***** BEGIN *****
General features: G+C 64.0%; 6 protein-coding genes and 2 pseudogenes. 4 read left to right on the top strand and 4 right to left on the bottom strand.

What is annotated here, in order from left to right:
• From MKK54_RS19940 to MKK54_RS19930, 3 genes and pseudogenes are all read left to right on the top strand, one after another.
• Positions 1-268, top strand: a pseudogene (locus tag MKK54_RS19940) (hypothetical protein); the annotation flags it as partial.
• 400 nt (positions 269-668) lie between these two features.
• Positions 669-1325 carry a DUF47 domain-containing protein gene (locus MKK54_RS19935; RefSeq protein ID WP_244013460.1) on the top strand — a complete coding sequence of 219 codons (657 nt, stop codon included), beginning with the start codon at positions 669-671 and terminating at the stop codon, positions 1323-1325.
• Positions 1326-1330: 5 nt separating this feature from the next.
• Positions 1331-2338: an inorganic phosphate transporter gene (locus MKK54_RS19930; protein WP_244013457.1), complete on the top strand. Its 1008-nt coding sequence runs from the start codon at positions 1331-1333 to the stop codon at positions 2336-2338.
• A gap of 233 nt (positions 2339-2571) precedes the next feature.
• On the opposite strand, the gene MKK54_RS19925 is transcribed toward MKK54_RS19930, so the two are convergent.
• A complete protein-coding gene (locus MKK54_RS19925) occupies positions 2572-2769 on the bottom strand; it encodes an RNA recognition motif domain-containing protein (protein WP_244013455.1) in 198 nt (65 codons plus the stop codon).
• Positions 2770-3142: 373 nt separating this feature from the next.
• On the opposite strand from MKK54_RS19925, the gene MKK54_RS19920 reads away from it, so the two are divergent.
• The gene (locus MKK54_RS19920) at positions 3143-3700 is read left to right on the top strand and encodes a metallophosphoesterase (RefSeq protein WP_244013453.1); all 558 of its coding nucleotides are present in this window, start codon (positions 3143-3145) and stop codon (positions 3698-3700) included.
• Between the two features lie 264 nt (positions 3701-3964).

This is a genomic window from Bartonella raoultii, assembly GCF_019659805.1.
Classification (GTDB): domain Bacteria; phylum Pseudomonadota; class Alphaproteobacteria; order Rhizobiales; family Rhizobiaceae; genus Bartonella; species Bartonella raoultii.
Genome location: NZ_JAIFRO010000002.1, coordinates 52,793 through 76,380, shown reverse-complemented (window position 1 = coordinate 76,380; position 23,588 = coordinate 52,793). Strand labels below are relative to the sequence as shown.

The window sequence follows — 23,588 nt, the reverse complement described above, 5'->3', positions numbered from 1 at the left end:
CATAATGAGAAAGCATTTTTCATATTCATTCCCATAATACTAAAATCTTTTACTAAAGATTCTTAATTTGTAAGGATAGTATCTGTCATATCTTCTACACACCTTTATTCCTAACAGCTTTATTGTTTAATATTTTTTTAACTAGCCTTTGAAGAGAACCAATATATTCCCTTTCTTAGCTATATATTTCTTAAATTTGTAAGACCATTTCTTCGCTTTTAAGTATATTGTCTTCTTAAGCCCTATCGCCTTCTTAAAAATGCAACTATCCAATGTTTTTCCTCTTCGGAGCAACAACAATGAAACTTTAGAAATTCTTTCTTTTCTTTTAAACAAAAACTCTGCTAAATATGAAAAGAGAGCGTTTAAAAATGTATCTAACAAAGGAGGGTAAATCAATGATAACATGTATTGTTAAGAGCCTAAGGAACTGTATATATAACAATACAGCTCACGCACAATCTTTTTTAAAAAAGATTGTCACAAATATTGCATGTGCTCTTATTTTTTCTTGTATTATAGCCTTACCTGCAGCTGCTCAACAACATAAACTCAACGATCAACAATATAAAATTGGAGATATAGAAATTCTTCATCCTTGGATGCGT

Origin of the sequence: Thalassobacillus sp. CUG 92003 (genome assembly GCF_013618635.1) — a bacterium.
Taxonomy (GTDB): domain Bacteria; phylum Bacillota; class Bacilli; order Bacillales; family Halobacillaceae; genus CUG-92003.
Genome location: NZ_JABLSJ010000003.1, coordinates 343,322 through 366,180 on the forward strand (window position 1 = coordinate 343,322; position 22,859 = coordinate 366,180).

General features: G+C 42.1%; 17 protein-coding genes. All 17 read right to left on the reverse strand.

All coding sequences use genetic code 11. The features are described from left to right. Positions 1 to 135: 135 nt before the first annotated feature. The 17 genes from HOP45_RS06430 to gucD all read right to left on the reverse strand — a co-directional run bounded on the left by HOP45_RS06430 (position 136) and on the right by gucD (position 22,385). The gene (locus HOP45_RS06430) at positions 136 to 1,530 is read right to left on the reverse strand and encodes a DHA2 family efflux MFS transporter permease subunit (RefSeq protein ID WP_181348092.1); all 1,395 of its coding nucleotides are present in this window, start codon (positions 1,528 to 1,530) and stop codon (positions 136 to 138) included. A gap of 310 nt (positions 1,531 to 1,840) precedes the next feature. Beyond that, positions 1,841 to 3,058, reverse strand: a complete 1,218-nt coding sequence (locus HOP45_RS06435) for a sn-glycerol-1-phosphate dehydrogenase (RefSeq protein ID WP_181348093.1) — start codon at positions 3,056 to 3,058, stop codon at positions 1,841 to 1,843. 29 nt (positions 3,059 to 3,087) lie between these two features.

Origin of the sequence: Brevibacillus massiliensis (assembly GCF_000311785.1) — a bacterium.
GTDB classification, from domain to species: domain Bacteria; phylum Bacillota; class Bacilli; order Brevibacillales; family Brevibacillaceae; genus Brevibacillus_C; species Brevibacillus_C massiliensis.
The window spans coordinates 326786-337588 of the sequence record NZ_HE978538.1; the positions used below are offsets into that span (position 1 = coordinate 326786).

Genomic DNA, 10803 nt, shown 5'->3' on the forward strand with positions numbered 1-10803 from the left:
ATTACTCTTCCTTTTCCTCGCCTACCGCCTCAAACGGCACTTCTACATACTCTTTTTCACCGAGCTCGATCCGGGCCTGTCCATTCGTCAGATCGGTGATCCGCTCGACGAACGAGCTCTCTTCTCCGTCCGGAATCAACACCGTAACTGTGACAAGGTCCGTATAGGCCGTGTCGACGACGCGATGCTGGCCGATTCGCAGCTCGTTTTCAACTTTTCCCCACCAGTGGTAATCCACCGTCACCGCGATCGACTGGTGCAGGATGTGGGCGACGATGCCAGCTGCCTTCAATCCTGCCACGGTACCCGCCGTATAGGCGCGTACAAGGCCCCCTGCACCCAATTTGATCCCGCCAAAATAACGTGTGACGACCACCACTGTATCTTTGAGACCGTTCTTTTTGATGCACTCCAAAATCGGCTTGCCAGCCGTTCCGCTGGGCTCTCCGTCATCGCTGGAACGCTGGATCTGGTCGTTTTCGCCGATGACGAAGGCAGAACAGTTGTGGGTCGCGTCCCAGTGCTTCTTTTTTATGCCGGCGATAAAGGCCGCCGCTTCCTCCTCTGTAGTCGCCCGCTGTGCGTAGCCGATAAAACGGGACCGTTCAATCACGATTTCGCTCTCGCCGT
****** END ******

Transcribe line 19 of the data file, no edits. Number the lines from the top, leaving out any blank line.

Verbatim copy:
The window sequence follows — 23,588 nt, the reverse complement described above, 5'->3', positions numbered from 1 at the left end: